Storm leaves California coastal towns badly damaged -- with more danger on the way

A support piece from the storm-damaged Capitola Wharf.
A support piece from the Capitola Wharf is seen inside the storm-damaged Zelda’s restaurant in Capitola, Calif., on Thursday. Giant ocean swells pushed debris through the front wall and a window, filling the interior with several inches of seawater.
(Shmuel Thaler / Santa Cruz Sentinel via AP)

The latest in a series of atmospheric river storms pummeled Northern California on Thursday, toppling trees, battering the coastline and swelling rivers and streams into furious torrents as residents braced for more intense weather set to arrive in the near future.

Storms over the last week have killed at least six people, including three whose bodies were found in or near submerged cars after a levee broke near Sacramento. A toddler was killed when a tree crashed into a residence in Sonoma County.

While many parts of Northern California escaped major damage, some coastal areas were swamped by high surf and flooding that left beaches in shambles. People living near the Russian River remain on edge, given the chance that waters could rise to dangerous levels over the next few days.


The powerful storm that knocked out power, toppled trees — including one that killed a toddler — and flooded homes along the coast in Santa Cruz continued its march through the region.

Jan. 13, 2023

But the biggest concern remains the effect more stormy weather will have across the already inundated region.

“It’s going to remain wet and unsettled for the coming days,” said Scott Rowe, a lead meteorologist with the National Weather Service in Sacramento. “Through the weekend and next week we’re expecting at least two, three, possibly even more storms to be impacting Northern California, so it’s something we’re keeping a close eye on.”

After a short reprieve Friday, a moderate storm will blow back into the Bay Area over the weekend, renewing the risk of flooding. Forecasters are more worried about a “much stronger” storm that will hit Monday and Tuesday. During that event, “widespread and potentially significant flooding” is expected, as are gusty winds and landslides, according to the weather service. And more storms are still possible, with additional chances of rain late next week.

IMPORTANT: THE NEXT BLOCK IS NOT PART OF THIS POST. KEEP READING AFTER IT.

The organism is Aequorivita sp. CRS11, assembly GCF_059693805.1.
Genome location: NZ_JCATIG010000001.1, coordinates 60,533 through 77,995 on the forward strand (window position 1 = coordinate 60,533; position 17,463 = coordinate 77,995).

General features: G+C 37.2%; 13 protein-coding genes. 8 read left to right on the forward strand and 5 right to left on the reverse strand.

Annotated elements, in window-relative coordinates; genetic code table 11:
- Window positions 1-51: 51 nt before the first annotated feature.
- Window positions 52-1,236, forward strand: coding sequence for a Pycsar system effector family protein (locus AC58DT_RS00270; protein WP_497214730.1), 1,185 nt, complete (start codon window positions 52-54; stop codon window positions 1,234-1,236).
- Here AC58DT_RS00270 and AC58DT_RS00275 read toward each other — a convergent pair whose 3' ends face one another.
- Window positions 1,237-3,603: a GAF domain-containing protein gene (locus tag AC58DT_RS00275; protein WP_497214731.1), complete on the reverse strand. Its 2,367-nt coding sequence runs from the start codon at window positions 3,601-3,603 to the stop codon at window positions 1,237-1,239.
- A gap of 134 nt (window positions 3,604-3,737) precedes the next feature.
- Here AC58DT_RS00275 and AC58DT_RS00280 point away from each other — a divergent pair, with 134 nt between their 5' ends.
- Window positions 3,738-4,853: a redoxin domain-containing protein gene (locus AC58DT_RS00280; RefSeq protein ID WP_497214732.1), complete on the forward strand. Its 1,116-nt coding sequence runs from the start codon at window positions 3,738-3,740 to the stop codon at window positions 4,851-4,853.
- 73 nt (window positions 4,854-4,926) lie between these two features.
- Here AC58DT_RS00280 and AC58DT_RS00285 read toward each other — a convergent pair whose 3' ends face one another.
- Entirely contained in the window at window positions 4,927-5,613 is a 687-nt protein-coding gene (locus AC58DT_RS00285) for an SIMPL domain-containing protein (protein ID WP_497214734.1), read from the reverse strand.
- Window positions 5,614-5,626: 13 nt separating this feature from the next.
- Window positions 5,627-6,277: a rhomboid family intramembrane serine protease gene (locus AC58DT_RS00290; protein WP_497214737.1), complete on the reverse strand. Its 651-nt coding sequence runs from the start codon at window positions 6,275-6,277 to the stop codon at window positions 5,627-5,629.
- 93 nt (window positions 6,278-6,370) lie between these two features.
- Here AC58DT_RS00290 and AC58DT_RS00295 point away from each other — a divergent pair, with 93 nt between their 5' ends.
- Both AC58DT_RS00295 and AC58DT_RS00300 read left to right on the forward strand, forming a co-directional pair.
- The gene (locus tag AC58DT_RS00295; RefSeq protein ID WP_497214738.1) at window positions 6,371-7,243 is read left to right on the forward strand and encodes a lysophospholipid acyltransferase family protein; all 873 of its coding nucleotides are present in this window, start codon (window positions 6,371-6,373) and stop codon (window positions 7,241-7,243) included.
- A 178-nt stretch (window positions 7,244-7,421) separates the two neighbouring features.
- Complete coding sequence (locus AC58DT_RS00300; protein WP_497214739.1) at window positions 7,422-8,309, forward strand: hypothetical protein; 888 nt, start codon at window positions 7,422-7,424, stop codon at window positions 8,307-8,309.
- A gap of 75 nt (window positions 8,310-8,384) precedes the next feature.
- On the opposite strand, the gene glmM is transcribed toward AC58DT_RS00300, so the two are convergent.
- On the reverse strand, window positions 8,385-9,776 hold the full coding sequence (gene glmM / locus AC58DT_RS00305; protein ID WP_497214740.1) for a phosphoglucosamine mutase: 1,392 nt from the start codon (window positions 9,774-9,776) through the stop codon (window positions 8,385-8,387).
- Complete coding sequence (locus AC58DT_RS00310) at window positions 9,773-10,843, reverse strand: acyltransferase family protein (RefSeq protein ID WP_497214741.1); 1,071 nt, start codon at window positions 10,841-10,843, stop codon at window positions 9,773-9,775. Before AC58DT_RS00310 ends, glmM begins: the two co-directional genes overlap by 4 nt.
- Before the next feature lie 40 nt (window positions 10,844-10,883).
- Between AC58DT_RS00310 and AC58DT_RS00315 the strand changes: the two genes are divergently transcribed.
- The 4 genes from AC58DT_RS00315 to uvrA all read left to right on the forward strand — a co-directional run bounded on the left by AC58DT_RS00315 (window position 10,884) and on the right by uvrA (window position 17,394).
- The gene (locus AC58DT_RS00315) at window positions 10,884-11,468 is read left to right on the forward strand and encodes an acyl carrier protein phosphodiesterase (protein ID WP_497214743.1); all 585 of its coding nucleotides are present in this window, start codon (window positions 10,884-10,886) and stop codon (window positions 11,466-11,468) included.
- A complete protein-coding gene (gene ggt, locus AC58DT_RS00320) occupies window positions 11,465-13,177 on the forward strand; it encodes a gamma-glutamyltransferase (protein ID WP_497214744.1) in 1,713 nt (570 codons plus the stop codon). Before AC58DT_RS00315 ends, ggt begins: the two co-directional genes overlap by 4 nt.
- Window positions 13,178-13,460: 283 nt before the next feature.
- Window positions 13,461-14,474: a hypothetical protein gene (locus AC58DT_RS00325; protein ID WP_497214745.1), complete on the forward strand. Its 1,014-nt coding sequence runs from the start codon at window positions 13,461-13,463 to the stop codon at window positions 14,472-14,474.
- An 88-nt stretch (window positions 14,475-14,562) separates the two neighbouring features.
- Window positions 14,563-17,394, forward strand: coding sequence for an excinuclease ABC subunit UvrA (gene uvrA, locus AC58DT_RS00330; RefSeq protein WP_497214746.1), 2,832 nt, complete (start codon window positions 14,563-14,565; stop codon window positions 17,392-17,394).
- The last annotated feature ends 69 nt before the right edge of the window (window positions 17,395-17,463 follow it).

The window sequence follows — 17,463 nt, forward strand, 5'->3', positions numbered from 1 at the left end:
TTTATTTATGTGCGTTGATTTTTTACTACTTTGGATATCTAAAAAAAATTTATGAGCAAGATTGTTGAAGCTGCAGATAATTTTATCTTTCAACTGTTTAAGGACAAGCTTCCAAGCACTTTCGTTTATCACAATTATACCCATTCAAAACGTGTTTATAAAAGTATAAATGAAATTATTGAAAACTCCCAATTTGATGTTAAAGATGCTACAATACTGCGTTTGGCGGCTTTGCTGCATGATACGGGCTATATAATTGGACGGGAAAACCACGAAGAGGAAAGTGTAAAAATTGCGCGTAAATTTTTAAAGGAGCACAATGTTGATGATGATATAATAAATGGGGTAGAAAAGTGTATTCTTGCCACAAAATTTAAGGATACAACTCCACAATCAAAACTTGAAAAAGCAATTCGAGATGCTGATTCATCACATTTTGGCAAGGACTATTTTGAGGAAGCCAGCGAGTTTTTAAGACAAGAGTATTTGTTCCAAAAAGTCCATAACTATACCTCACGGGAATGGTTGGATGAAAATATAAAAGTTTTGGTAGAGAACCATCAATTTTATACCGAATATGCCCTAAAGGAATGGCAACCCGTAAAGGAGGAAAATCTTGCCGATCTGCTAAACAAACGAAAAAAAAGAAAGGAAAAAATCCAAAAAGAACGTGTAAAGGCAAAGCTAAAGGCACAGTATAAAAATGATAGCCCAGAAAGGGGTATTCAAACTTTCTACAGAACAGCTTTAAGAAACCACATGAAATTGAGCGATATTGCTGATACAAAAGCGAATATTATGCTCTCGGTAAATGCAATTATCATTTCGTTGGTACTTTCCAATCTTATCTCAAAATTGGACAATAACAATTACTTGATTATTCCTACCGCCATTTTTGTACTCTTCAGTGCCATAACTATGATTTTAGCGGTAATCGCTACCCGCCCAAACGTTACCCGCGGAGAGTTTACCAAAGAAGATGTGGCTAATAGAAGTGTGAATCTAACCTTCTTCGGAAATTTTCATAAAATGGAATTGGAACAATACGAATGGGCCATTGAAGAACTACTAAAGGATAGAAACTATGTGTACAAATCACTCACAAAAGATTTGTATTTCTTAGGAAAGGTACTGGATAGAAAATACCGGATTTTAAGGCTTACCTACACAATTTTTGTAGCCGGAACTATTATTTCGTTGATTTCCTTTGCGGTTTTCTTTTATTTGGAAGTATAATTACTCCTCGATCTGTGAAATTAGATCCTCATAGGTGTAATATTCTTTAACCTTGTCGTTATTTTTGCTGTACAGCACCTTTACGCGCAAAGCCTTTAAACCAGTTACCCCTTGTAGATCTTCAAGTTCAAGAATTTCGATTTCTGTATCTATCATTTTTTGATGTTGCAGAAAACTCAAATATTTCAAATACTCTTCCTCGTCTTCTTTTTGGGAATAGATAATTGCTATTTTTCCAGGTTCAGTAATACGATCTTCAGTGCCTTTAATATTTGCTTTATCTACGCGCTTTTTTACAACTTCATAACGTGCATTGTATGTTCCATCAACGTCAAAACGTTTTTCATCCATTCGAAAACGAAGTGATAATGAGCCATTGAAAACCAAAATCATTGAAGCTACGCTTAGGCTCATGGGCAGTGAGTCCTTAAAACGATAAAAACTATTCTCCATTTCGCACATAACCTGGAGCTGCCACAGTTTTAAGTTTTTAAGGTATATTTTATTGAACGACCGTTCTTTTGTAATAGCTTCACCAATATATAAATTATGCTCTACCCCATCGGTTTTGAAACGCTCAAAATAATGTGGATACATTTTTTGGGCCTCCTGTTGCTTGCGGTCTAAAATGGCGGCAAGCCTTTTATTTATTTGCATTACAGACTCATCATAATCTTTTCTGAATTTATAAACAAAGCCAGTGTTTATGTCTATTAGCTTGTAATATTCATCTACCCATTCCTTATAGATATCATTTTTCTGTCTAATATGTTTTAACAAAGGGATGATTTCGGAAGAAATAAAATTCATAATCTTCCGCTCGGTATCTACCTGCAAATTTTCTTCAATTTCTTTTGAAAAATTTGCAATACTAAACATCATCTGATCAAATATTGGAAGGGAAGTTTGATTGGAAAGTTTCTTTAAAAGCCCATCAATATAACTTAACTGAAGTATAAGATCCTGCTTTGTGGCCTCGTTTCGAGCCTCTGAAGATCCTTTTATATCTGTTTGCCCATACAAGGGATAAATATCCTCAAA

That one-two punch will only add to what’s been a soaking start to the year. Downtown San Francisco has already recorded its wettest 10-day period since 1871.

Thursday’s storm dumped 2 to 3 inches of rain across the San Francisco Bay Area, and isolated showers were expected to add to that total through the evening. Roughly an inch of rain fell over a 24-hour period across much of the Sacramento area as of early Thursday, less than forecasters initially expected.


But, for some, the effects were no less profound. As of Thursday evening, about 10 of 30 beds were occupied at an evacuation shelter set up at the Barbara Morse Wackford Community Center in Elk Grove.

Terry Sanford, the shelter’s acting manager, said the clients were a mix of unsheltered people and those who saw their homes flooded.

“A lot of them are just worried about finding a safe spot, because when there’s flooding, even if you’re homeless, you lose your home,” she said. “We had one couple who lost their tent, their bikes, everything. They have nothing.”

The death of the toddler was one of at least two attributed to the storm that swept through Northern California.

Jan. 5, 2023

Sanford said that the electricity at the shelter briefly went out Wednesday night and that she’s concerned about the upcoming storms over the weekend and next week.

“We can’t take any more water,” she said. “Everything’s saturated. It has to run somewhere.”

Powerful waves batter the Capitola Wharf after the storm
Powerful waves batter the Capitola Wharf after the storm.
(Shmuel Thaler / Associated Press)

Santa Cruz County

One of the areas hardest hit by this latest storm was the Santa Cruz County coast, where high tides and giant waves destroyed sections of the pier in the seaside town of Capitola and another in Seacliff. The Santa Cruz Wharf was evacuated Thursday morning as waves reaching up to 20 feet buffeted the structure and officials warned spectators to seek shelter.

When Emma Simpkins, 23, an employee at the Picnic Basket near the wharf, arrived at the restaurant with her co-worker around 6:30 a.m., waves were breaking all the way up to the sidewalk.

In her five years in Santa Cruz, Simpkins said she’s never seen waves as large as the ones that pummeled the shore Thursday.

“I was here for the tsunami a few months ago, and even then it wasn’t this bad,” she said.

Down at the Boardwalk, logs and debris were pushed up to the fence line, just below the amusement park platform — making the beach seem more Olympic Peninsula in Washington state than California surf haven.

At the base of the San Lorenzo River, huge swells carried surfers upriver, below the railroad trestle and toward downtown.


“I’ve never seen anything like this,” said Andrea Prost, who lives in Scotts Valley but drove to the coast with her dog, Shelby, to check out the scene.